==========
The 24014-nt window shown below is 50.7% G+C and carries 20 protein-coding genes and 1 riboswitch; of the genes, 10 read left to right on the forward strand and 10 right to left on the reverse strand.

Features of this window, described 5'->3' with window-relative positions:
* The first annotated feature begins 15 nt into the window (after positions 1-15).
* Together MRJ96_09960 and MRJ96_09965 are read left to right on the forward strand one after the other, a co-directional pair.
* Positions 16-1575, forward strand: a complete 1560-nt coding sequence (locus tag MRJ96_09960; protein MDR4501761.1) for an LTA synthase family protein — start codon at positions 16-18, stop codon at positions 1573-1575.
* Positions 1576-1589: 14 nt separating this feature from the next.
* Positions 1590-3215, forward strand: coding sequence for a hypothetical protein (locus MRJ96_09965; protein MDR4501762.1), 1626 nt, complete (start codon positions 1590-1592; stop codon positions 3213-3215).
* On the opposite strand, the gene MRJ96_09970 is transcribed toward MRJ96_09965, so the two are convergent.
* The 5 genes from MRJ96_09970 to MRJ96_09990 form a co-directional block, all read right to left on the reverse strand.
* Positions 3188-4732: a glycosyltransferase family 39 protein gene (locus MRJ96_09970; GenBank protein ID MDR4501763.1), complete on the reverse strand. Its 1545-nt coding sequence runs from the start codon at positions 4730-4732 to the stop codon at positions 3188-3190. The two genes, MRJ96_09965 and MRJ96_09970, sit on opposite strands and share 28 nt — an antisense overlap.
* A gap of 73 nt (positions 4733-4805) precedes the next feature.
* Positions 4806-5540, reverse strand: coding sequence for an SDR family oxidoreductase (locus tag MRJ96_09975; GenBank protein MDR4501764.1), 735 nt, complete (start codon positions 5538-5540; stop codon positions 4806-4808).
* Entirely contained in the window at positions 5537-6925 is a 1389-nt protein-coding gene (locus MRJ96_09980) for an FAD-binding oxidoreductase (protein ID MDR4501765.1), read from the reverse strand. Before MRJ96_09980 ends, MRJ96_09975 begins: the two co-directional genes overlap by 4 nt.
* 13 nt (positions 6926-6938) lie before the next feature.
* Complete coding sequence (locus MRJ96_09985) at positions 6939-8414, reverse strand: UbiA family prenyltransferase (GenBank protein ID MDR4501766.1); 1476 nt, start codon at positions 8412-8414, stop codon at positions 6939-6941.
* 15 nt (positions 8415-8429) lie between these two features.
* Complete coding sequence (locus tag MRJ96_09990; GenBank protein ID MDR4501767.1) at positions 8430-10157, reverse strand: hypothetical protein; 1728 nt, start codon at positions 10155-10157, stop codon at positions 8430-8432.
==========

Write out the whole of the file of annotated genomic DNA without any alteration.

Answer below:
The 24014-nt window shown below is 50.7% G+C and carries 20 protein-coding genes and 1 riboswitch; of the genes, 10 read left to right on the forward strand and 10 right to left on the reverse strand.

Features of this window, described 5'->3' with window-relative positions:
* The first annotated feature begins 15 nt into the window (after positions 1-15).
* Together MRJ96_09960 and MRJ96_09965 are read left to right on the forward strand one after the other, a co-directional pair.
* Positions 16-1575, forward strand: a complete 1560-nt coding sequence (locus tag MRJ96_09960; protein MDR4501761.1) for an LTA synthase family protein — start codon at positions 16-18, stop codon at positions 1573-1575.
* Positions 1576-1589: 14 nt separating this feature from the next.
* Positions 1590-3215, forward strand: coding sequence for a hypothetical protein (locus MRJ96_09965; protein MDR4501762.1), 1626 nt, complete (start codon positions 1590-1592; stop codon positions 3213-3215).
* On the opposite strand, the gene MRJ96_09970 is transcribed toward MRJ96_09965, so the two are convergent.
* The 5 genes from MRJ96_09970 to MRJ96_09990 form a co-directional block, all read right to left on the reverse strand.
* Positions 3188-4732: a glycosyltransferase family 39 protein gene (locus MRJ96_09970; GenBank protein ID MDR4501763.1), complete on the reverse strand. Its 1545-nt coding sequence runs from the start codon at positions 4730-4732 to the stop codon at positions 3188-3190. The two genes, MRJ96_09965 and MRJ96_09970, sit on opposite strands and share 28 nt — an antisense overlap.
* A gap of 73 nt (positions 4733-4805) precedes the next feature.
* Positions 4806-5540, reverse strand: coding sequence for an SDR family oxidoreductase (locus tag MRJ96_09975; GenBank protein MDR4501764.1), 735 nt, complete (start codon positions 5538-5540; stop codon positions 4806-4808).
* Entirely contained in the window at positions 5537-6925 is a 1389-nt protein-coding gene (locus MRJ96_09980) for an FAD-binding oxidoreductase (protein ID MDR4501765.1), read from the reverse strand. Before MRJ96_09980 ends, MRJ96_09975 begins: the two co-directional genes overlap by 4 nt.
* 13 nt (positions 6926-6938) lie before the next feature.
* Complete coding sequence (locus MRJ96_09985) at positions 6939-8414, reverse strand: UbiA family prenyltransferase (GenBank protein ID MDR4501766.1); 1476 nt, start codon at positions 8412-8414, stop codon at positions 6939-6941.
* 15 nt (positions 8415-8429) lie between these two features.
* Complete coding sequence (locus tag MRJ96_09990; GenBank protein ID MDR4501767.1) at positions 8430-10157, reverse strand: hypothetical protein; 1728 nt, start codon at positions 10155-10157, stop codon at positions 8430-8432.